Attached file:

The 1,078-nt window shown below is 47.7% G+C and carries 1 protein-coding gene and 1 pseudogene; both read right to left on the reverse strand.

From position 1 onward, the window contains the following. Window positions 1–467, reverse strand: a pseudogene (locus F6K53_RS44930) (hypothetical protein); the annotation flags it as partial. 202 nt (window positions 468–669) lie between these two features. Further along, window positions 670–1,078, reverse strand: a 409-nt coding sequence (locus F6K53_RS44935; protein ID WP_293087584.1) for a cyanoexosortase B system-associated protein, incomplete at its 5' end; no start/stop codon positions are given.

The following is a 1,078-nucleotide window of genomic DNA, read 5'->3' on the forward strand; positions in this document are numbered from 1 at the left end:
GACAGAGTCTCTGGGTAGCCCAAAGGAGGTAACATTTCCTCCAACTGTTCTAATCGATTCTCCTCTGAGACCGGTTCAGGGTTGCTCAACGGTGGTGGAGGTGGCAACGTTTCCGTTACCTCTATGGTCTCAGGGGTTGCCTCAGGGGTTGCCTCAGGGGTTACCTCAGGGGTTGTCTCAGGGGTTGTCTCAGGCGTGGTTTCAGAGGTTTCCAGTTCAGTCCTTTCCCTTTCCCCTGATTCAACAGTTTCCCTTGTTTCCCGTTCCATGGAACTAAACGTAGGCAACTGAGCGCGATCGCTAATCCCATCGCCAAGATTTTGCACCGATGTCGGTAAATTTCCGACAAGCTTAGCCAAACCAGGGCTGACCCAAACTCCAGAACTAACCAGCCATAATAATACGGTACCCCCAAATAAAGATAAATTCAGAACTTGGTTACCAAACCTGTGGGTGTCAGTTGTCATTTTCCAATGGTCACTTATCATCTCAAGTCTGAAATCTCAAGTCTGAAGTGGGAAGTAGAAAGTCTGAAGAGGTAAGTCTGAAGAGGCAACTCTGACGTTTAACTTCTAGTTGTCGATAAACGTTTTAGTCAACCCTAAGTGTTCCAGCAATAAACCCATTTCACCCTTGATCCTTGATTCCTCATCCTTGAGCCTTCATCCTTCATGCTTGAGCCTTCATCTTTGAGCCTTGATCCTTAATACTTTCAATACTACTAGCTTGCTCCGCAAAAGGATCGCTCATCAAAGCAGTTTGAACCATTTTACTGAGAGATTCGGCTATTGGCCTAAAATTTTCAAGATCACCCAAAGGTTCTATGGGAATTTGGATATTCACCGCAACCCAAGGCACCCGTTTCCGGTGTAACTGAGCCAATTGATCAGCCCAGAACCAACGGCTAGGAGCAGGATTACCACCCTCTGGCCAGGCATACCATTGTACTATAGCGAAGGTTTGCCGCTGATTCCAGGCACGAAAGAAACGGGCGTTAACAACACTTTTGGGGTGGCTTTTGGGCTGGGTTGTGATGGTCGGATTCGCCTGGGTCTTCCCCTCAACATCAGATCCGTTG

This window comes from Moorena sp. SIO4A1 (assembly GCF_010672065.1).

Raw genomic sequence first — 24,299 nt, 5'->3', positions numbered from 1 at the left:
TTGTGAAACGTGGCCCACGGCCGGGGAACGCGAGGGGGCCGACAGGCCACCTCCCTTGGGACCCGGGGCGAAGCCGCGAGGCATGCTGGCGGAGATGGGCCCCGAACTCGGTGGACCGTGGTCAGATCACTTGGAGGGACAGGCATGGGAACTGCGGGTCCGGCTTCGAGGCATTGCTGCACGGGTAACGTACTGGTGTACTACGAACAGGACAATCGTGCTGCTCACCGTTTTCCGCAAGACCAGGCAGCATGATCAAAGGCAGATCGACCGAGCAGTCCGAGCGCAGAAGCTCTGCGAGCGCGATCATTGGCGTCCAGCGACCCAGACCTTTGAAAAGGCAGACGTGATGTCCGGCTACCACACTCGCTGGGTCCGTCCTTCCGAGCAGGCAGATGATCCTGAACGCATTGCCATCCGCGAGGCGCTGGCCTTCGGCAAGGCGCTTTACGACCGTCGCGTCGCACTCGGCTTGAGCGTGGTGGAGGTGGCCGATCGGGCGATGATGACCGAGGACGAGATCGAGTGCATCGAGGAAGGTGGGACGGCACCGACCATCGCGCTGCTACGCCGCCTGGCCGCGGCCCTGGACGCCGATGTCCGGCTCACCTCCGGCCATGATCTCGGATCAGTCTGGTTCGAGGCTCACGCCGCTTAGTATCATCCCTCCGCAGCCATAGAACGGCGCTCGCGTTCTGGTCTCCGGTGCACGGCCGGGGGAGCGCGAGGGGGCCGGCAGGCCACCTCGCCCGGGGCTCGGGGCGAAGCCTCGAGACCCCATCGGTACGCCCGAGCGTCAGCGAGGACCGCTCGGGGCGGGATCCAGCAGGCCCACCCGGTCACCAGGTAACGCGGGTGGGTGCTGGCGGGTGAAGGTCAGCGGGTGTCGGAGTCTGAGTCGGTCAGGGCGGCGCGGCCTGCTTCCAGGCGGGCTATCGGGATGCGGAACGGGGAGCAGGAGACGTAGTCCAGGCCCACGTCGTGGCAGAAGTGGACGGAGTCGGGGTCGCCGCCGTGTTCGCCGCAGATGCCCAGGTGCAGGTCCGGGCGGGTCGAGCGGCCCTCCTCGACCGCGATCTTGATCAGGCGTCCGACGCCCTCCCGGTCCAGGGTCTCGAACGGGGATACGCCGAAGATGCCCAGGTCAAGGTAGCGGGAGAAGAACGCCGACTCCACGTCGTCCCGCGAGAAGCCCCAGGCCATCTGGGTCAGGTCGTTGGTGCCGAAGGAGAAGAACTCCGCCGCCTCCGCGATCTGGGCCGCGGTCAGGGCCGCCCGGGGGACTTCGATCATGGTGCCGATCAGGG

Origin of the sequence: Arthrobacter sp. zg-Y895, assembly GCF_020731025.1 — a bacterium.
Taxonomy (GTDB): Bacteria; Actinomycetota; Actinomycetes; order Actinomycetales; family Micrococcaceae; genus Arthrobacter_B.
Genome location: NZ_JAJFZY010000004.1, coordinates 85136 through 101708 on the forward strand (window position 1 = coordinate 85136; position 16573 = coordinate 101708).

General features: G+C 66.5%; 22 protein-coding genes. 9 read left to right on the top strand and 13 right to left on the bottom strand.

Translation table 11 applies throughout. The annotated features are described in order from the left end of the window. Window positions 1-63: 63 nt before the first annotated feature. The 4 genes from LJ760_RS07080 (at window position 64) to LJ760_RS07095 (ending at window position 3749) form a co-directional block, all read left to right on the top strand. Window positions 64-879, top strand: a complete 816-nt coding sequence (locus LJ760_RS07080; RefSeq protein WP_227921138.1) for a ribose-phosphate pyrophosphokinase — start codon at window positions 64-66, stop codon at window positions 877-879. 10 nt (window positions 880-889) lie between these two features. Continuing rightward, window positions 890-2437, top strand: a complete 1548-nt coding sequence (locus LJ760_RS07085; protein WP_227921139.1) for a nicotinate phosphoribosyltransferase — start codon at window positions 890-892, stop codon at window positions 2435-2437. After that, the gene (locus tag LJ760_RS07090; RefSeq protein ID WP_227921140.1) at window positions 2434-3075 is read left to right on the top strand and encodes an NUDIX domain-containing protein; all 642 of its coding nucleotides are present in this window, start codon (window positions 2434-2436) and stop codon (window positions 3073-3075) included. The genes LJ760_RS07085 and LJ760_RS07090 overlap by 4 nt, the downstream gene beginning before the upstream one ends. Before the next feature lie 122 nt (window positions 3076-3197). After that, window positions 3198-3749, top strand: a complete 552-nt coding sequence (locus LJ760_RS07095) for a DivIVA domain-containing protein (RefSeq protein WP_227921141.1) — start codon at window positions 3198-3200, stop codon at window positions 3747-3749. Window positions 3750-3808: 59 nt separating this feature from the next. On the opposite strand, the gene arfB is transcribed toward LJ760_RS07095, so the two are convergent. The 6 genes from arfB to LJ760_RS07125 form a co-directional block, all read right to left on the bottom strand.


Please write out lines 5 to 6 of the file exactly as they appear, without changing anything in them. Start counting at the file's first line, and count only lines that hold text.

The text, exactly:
This window comes from Moorena sp. SIO4A1 (assembly GCF_010672065.1).

Raw genomic sequence first — 24,299 nt, 5'->3', positions numbered from 1 at the left: